Countries that adhere to the National Television Standards Committee (e.g. the United States) have several types of electronic information that comprise the video image, one of which is the vertical synchronization pulse. This pulse controls the period when the TV screen goes blank between the end of one field (e.g. odd numbered field 510) and the beginning of the second field (e.g. even numbered field 520). This interval is called the vertical blanking interval (VBI) 530. There are approximately 24 lines during this period that carry no picture modulation. Lines 17 through 20 may carry test signals indicating modulation reference values, cue, and control signals. Lines 21 through 23 may carry coded information regarding local or network origination, closed captioning, or other identification. With continued reference to FIGS. 2 & 4, the processor 244 clocks the retrieval of the subscriber ID information that was stored in flash 251 or DRAM 252 in step 410 with the video frames of the media presentation, and delivers these program signals to the RF output system 248. RF output system 248 inserts the subscriber ID information during the vertical blanking interval VBI 530 (FIG. 5) of each frame, or a varying sequence of frames. The actual insertion of textual information during the VBI is well known in the art and need not be discussed further.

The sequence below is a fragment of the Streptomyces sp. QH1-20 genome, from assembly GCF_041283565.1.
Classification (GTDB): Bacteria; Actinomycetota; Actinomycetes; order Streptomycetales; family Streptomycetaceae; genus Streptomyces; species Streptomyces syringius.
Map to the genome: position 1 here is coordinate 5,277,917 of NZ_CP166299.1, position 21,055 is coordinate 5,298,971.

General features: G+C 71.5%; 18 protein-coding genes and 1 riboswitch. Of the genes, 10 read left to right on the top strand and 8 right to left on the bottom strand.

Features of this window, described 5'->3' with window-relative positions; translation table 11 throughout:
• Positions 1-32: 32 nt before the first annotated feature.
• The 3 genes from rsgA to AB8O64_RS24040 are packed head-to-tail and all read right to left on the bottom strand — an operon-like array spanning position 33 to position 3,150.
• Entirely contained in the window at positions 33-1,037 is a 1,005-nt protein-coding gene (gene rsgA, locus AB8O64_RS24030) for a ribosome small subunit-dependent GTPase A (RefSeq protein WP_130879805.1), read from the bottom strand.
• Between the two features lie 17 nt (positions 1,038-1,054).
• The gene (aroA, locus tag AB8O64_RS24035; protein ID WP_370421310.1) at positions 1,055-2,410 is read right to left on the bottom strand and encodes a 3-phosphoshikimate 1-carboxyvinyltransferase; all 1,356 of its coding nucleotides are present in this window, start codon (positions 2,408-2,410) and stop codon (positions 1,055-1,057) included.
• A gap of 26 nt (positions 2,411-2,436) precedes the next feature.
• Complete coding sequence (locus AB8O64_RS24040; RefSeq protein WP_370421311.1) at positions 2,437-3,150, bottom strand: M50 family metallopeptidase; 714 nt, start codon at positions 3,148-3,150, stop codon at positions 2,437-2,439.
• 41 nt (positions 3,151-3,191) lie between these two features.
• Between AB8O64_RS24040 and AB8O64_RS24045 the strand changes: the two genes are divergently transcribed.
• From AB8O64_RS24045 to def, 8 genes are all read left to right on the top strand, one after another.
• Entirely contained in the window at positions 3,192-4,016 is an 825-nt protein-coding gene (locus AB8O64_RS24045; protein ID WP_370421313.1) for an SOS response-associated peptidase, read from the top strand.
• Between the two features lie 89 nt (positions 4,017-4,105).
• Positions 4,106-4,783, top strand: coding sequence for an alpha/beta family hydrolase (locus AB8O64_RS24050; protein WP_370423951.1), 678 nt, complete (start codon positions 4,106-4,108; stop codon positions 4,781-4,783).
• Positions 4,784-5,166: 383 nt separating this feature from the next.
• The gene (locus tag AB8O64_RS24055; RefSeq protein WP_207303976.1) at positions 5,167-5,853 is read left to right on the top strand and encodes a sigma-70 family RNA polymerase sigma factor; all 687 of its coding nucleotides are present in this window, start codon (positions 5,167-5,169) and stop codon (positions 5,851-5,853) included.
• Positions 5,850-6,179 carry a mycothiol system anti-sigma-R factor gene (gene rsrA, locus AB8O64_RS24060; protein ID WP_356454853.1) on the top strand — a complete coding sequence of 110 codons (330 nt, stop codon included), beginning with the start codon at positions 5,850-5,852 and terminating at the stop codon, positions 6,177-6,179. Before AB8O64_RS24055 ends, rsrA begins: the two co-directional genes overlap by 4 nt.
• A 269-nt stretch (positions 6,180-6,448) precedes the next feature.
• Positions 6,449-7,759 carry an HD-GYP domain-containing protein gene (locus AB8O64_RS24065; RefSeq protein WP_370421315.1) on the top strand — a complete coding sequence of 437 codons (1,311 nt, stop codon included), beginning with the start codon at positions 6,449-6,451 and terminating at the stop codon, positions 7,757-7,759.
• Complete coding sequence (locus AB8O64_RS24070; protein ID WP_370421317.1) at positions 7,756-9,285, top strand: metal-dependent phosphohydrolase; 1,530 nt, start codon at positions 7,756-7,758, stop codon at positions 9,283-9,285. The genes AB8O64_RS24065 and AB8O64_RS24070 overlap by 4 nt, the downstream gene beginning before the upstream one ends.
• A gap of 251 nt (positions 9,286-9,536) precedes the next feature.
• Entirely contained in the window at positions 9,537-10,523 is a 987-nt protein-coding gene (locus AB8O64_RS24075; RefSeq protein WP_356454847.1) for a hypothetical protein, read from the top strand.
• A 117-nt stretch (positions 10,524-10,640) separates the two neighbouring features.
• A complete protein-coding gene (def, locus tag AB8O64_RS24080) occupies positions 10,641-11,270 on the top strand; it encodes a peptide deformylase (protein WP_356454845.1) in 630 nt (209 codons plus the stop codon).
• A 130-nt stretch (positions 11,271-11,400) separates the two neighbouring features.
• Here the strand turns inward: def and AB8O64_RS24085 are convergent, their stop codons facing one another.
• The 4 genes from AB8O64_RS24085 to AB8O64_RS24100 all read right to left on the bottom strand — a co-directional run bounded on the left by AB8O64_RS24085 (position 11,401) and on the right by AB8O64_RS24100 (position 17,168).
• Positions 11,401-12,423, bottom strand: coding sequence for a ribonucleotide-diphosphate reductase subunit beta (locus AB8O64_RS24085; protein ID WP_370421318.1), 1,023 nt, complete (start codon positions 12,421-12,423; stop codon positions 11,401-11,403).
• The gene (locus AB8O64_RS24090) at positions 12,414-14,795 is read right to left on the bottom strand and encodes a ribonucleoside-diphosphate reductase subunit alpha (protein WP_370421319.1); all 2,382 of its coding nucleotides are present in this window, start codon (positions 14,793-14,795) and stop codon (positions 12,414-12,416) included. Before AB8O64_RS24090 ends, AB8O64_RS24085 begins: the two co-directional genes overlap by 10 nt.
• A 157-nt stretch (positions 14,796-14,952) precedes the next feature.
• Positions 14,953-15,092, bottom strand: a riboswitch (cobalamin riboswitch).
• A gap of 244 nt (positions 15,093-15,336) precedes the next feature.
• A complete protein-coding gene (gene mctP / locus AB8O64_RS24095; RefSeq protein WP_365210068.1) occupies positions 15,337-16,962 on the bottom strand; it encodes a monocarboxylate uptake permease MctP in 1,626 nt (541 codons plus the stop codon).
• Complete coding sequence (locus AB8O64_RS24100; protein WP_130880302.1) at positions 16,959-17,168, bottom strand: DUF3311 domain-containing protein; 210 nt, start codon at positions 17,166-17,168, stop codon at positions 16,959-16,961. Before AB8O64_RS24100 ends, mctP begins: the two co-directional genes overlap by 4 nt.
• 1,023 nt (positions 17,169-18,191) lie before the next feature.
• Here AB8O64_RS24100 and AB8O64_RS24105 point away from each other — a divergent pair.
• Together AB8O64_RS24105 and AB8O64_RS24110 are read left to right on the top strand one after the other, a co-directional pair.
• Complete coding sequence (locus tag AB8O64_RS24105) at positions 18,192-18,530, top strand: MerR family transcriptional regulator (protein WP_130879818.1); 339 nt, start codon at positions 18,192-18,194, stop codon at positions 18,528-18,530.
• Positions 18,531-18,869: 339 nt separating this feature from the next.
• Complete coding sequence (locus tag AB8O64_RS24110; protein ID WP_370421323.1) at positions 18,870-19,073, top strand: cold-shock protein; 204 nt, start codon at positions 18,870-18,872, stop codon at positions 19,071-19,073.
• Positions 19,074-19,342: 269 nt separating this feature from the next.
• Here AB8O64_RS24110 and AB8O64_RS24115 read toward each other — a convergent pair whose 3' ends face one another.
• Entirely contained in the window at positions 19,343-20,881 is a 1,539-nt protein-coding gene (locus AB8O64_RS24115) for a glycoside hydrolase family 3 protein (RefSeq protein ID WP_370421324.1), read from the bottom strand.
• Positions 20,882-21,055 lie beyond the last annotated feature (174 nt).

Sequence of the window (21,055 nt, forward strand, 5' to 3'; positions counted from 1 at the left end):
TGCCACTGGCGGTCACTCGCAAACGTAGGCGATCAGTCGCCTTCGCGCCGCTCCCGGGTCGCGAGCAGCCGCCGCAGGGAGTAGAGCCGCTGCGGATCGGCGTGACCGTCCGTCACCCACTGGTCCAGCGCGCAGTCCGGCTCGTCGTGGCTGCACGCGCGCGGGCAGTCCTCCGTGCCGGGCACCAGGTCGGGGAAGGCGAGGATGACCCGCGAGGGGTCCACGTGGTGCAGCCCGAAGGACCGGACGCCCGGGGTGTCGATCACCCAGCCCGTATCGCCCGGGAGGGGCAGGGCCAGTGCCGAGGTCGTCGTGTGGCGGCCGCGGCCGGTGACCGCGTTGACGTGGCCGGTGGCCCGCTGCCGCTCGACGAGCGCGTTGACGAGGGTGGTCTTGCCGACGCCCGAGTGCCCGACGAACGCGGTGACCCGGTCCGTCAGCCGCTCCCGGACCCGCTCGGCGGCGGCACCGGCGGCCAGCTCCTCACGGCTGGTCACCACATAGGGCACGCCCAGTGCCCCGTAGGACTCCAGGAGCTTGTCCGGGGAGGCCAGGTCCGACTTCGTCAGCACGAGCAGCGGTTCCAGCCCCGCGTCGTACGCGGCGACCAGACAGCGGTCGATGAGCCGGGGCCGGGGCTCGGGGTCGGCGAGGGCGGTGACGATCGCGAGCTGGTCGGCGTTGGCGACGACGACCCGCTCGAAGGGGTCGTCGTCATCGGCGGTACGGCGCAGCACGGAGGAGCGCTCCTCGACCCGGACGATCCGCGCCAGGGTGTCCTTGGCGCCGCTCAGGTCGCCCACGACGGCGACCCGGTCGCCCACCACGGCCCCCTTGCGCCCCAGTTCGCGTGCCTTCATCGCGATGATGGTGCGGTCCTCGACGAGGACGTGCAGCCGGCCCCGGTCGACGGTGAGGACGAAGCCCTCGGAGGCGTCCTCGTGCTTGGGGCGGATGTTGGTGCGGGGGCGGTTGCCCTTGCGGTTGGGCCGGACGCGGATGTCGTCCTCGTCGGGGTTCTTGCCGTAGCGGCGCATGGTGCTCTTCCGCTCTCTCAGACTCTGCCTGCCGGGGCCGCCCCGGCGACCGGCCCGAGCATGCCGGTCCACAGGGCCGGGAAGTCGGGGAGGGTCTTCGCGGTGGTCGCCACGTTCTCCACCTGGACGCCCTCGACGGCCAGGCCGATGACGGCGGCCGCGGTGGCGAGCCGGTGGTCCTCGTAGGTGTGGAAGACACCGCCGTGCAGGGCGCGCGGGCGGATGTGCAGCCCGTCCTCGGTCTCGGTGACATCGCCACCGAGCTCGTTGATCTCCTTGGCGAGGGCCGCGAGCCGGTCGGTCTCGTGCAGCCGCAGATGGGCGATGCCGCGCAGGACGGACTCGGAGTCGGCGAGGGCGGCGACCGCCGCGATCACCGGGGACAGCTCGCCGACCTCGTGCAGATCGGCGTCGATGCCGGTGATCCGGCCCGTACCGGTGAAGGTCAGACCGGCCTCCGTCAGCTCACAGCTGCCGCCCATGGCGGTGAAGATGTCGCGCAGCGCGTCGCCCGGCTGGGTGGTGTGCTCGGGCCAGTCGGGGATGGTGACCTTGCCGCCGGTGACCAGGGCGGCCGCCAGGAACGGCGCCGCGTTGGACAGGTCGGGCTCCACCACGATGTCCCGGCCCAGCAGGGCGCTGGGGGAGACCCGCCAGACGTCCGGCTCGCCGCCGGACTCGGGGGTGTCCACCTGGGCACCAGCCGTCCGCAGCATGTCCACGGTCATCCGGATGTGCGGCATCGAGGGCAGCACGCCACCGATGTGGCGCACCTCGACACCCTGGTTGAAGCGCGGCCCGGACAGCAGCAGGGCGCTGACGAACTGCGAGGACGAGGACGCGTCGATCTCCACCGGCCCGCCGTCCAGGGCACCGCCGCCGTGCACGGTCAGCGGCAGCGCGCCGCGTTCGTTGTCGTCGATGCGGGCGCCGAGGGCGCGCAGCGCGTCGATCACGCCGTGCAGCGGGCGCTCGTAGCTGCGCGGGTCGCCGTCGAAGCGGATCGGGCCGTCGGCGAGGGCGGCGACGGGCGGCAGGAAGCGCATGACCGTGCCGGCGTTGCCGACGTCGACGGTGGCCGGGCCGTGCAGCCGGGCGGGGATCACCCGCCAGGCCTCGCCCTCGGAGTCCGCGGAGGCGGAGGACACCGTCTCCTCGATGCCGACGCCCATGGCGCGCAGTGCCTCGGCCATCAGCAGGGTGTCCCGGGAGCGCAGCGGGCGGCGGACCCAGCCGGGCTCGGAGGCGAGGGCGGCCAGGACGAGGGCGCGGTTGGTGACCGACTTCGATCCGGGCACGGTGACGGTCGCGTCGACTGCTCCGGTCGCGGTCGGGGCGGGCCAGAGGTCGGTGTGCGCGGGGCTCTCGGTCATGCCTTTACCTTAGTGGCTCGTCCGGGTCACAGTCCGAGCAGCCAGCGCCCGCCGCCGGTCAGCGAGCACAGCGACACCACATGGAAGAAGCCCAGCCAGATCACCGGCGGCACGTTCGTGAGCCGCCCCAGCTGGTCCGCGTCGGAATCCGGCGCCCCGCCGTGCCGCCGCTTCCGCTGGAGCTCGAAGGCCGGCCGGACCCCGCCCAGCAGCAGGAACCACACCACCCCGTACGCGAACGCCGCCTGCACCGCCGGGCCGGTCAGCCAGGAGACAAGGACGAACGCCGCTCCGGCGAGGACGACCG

The method of FIG. 4 may also be implemented at the head end 11. For a non-limiting example, the head end 11 includes a billing manager system 375 that is loaded with subscriber identification information as part of the initial subscription by the user to the cable television service provider (Step 400 of FIG. 4). Alternatively, the billing manager system 375 may be external to the head end 11 and communicated to and from the head end 11 through a gateway. The DHCT 16 has a media access control (MAC) address that is recognized by the head end 11. Upon the user entering a program request, such as a Media On Demand request, the DHCT 16 communicates this program request through the MOD application 263 (FIG. 2) to the DNCS 323 (FIG. 3) via the out of band channel, as described previously (Step 410 of FIG. 4). The DNCS 323 routes a program request and the corresponding MAC address to the billing manager system 375. The DNCS 323 may also request from the billing manager system 375 a corresponding subscriber identity (i.e. subscriber ID information) based on the MAC address. As an alternative embodiment, the MAC address may also have user PIN numbers associated with the MAC address corresponding to the particular user of the DHCT 16, as described previously. The billing manager system 375 routes the subscriber ID information to the DNCS 323. The DNCS 323 creates a program or session, identifies that session with the subscriber ID information, and communicates to the VOD content server 322 to effect delivery of the selected program. The VOD content server 322 inserts the subscriber ID information into the requested MOD program and delivers the MOD program with the subscriber ID information to the DHCT 16 via the QAM group 324 (Step 420, FIG. 4). At the DHCT 16, the subscriber ID information is retrieved from the media presentation and inserted during the vertical blanking interval VBI 530 of the presentation of the MOD program, as described in association with the insertion step 420 of FIG. 4.